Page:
- MATTRESS TOPPER. Frankly, this is optional, but many of our friends with college-age friends buy them. Most dorm mattresses are thin and average, so an extra layer of cushion is nice. We didn't go the usual memory foam route, preferring a healthier (and cheaper) charcoal version with breathable ventilation holes. Ben loved this one but then moved into a double bed as a sophomore, so it was only good for one year. This is not an uncommon scenario. You have been warned.
- BACKREST + BODY PILLOW. Again, college kids literally live on their beds, so the body + back pillows make the dorm room bed into a sofa. Tempting as it may be, try not to go overboard with tiny, decorative pillows; they should be practical and supportive! I bought a cheap body pillow on Amazon and then had a custom linen zip-off cover because I am a crazy person, but you are not and can find this one at Target.
- AN EXTRA BLANKET: Have you seen your child drag a blanket to the living room sofa to watch TV? Because I have! Get an extra blanket to drape around the shoulders in the lounge or while studying. I recommend a light machine washable version; let's all pretend it will see the inside of the laundry room occasionally.
- TOWELS. This is not the time for extra plush, fluffy towels. My sons would happily dry themselves off with a t-shirt, but since dorm life at school is co-ed, I sent a few Turkish towels that can double as beach towels and sarongs while walking back from the showers. They're quick to dry and pull double duty at the end of the bed as a decorative/protective cover because I'm not 100% certain that shoes will be removed while sitting on the bed.
- GOOD HANGERS. I have a serious Joan Crawford-level loathing for cheap hangers of any sort. Those miserable, thin, "huggable" hangers make me want to slap someone! They ruin your clothes and collect dust like crazy. Ugh. Proper wooden hangers keep the line of clothes and hang jackets and pants without damaging them. You need a good basic one with a trouser bar and a few clip versions if you have skirts. The best ones are from The Container Store and aren’t expensive.
- TRASH CAN. Yes, they have them in the lounge and common areas, but you need at least one in the room. Please resist the temptation to get a stylish wire "wastepaper basket" and grab something solid. My children do not recognize the difference between "wastepaper" and "trash," and yours probably don't either. Get a small one without a lid so they have to empty it often and can see where that smell is coming from!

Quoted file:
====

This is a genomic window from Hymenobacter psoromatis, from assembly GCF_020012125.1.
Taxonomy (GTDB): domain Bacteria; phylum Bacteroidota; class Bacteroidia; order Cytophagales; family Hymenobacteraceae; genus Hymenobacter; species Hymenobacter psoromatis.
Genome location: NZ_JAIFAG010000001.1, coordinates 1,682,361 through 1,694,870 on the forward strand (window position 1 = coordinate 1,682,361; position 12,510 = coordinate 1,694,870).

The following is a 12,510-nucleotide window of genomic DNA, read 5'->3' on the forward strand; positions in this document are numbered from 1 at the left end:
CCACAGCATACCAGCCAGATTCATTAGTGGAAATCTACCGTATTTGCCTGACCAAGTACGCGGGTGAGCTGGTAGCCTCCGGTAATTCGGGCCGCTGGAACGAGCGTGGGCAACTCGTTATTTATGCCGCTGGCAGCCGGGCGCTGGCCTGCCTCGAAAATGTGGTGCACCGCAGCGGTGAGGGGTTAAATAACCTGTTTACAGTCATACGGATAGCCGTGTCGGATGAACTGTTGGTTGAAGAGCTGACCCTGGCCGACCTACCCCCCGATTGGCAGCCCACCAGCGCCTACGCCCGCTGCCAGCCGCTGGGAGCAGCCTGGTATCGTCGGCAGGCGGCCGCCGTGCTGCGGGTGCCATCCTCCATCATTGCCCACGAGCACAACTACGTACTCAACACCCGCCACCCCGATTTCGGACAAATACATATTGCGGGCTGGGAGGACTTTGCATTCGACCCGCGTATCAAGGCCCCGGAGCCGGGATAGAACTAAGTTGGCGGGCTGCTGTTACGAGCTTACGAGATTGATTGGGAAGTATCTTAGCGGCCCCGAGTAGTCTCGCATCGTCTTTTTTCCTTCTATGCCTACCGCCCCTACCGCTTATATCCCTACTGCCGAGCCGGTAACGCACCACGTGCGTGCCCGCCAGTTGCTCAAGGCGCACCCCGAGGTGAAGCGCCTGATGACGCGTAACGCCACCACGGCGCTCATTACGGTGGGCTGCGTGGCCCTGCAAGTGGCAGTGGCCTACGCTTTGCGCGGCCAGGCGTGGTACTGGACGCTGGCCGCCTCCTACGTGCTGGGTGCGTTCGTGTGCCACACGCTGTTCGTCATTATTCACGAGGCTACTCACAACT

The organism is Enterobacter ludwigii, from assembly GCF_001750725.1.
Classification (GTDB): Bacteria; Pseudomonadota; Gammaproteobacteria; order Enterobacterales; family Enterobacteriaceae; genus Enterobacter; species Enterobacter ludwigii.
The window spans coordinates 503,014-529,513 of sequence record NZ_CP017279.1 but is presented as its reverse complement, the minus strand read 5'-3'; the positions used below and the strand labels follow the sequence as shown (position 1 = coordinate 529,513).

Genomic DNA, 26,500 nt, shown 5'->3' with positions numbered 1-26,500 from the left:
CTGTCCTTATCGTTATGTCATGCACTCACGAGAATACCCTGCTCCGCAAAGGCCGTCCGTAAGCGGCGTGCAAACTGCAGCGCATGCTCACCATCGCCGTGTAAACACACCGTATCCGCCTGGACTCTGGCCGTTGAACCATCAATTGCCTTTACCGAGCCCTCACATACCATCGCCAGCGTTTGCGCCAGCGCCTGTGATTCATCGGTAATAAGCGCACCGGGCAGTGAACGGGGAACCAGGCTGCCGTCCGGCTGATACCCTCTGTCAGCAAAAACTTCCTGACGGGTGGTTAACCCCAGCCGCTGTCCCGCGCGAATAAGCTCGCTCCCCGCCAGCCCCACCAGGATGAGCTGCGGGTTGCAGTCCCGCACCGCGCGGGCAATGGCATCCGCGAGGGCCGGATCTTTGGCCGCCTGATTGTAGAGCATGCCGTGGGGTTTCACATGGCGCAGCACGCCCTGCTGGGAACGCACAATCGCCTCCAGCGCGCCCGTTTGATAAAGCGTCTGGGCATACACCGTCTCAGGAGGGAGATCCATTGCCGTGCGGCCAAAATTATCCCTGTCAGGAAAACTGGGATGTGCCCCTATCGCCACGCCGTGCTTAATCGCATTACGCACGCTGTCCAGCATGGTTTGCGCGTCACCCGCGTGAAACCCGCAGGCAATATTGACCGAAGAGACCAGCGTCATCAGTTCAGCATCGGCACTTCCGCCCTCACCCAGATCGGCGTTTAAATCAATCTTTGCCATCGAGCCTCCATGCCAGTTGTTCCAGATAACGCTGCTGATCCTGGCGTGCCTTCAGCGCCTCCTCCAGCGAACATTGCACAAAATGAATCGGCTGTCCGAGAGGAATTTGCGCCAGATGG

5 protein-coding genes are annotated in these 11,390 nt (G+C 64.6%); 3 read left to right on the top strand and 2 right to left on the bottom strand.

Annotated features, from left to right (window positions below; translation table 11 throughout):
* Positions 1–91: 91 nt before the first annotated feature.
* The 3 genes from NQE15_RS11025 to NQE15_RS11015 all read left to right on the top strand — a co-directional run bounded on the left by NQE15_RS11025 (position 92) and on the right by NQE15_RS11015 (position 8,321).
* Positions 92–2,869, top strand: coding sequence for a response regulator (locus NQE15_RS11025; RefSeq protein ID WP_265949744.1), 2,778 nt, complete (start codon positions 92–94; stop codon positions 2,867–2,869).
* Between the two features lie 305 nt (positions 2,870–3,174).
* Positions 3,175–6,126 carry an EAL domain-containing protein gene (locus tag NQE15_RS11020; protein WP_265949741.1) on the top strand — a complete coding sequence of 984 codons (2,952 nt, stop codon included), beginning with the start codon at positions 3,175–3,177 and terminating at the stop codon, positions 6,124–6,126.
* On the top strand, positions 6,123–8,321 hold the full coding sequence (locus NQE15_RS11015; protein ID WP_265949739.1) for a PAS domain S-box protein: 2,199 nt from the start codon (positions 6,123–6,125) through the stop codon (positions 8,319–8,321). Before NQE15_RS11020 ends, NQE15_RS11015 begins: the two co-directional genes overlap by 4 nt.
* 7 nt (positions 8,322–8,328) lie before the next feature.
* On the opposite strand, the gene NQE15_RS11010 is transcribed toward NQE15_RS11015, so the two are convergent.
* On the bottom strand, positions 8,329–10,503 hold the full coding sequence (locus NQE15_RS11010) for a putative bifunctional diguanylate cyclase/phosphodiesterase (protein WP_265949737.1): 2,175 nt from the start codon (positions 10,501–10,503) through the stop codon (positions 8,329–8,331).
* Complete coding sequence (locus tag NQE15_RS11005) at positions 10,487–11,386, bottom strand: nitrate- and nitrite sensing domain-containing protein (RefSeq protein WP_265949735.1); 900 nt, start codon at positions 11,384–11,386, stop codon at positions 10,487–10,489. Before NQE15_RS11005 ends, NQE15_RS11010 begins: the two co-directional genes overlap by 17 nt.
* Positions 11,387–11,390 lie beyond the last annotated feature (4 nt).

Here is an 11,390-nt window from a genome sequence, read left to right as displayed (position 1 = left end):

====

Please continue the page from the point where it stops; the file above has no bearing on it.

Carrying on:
- CLEANING SUPPLIES. Stop laughing. They might not know where the vacuum cleaner lives at home, but most kids will eventually clean their own space when you're not there to do it for them.. I was gob-smacked when each of my sons independently texted me asking for cleaning products and then proceeded to use them! Make it easy for them and send this Starter Kit.
- LAUNDRY BASKET + BAG: I got both in a burst of optimism. A basket is handy (even if they only fill it with beer cans to go to parties), but I also got a laundry bag/backpack combo, making it easier to transport to the laundry room. We can but dream!
- SHOWER SHOES. Shared bathrooms and showers are a fact of college life. Shower shoes are a good idea for two reasons: 1. You need them to wear on the way back to your dorm, and 2. Some people are more relaxed in the Dorm showers than they should be. Let's leave it there.
EXTRAS AND NICE TO HAVES:
- DESK LAMP. Dedicated task lighting is an excellent idea for students sharing a room. I made the mistake of sending Ben with an expensive one that I have never seen again. Get one on Amazon like this instead.
- UNDER BED STORAGE. I like to think of dorm rooms like a ship, submarine (or studio apartment). You have to use every inch of available space! The Container Store is always my first stop for attractive, reasonably priced storage options. But once you've measured everything, you just might have enough room for a cute little bedside table from Wayfair.
- CADDIES AND TRAYS FOR EVERYTHING: They need stackable storage and places to corral everything from toiletries + makeup to school supplies.
- WALL SHELF. Especially if there's no room for a bedside table, a lightweight wall shelf is perfect for holding the phone, keys, and (dare we hope?) a living plant to clean the dorm room air!
- OVER THE DOOR HOOKS. Sometimes you can't make holes in the Dorm walls or doors. We found that out the hard way and eventually settled on this one.
- LOCKABLE TOOLBOX. With a good screwdriver (both flathead and the other kind…Phillips's head?), a box-cutter, a small hammer, nails, thumbtacks, screws, tape measure, batteries, scissors, an Allen key, and earthquake putty, done!
- DUSTPAN + BRUSH. Somebody will undoubtedly break something. Be prepared. I would not normally advocate for a cheap plastic set, except in this case.
- FIRST AID KIT. Accidents happen. They need a go-to medicine cabinet in the room. Don't buy those pre-filled ones. They an expensive waste of time. Buy them a cheap bag, fill it with what you know they need, and rest easy.
GOOD TO KNOW:
SUMMER STORAGE. Most college campuses offer storage services nearby. Start planning summer storage NOW before it gets booked up. Check your area for local services, but some national companies include:
OK, that's everything I can think of for now! If you have any other tips or tricks, write to us, and let us know, and we'll add them to the story.
Good Luck, Freshman (and thinking of you, Moms + Dads).